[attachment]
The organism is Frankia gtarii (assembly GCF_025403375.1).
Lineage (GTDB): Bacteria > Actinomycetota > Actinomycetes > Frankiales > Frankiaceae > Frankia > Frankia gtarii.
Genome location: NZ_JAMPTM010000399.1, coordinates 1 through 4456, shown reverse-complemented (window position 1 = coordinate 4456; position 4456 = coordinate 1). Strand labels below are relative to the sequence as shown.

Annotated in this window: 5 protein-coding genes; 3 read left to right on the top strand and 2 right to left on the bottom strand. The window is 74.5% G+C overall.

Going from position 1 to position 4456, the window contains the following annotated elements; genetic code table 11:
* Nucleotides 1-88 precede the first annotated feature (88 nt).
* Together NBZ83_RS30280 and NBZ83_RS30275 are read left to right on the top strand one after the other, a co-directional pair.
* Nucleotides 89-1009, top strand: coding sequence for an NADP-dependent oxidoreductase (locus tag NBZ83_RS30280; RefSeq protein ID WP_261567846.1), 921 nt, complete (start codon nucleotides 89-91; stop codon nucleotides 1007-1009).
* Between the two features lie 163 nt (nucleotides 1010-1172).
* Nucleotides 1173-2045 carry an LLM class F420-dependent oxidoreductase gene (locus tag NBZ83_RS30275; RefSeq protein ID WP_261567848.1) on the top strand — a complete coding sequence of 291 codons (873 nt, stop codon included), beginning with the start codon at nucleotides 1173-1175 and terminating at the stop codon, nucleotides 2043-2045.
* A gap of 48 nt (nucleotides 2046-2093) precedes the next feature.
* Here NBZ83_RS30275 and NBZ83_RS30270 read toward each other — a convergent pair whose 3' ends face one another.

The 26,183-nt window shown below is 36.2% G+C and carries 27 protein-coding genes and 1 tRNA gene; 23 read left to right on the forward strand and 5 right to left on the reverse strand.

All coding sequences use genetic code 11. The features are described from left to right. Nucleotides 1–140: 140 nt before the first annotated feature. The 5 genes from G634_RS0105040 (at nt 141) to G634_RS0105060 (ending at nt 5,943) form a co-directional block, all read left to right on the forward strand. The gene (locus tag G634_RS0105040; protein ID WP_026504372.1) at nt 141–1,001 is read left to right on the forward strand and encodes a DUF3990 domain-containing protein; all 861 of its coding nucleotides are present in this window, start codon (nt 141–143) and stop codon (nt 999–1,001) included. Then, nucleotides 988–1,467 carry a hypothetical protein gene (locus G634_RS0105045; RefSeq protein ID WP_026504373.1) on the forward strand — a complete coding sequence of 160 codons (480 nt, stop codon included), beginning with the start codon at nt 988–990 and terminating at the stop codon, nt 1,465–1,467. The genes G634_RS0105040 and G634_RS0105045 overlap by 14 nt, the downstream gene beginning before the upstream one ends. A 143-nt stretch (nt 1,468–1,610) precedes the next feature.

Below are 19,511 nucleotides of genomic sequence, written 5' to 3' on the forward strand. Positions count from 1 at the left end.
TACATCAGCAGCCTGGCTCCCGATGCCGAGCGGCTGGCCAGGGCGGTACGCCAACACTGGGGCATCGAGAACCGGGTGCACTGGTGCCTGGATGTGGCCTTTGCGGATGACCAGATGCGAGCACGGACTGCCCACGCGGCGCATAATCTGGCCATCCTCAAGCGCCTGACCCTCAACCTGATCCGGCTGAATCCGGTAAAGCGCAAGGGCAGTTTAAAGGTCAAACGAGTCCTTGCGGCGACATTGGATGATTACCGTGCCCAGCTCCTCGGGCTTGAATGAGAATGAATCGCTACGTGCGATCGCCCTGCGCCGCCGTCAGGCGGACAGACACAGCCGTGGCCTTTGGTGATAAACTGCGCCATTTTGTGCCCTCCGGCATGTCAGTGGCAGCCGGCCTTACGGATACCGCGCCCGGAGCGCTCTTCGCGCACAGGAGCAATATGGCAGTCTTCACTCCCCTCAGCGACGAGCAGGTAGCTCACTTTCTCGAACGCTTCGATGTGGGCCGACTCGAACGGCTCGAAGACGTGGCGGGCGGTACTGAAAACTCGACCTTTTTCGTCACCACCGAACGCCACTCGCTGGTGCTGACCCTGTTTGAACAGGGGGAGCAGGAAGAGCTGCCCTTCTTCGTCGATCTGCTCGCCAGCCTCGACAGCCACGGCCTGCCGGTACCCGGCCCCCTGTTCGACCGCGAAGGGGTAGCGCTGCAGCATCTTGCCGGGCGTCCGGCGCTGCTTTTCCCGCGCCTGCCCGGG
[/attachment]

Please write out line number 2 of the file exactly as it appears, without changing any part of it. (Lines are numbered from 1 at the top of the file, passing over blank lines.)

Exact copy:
Lineage (GTDB): Bacteria > Actinomycetota > Actinomycetes > Frankiales > Frankiaceae > Frankia > Frankia gtarii.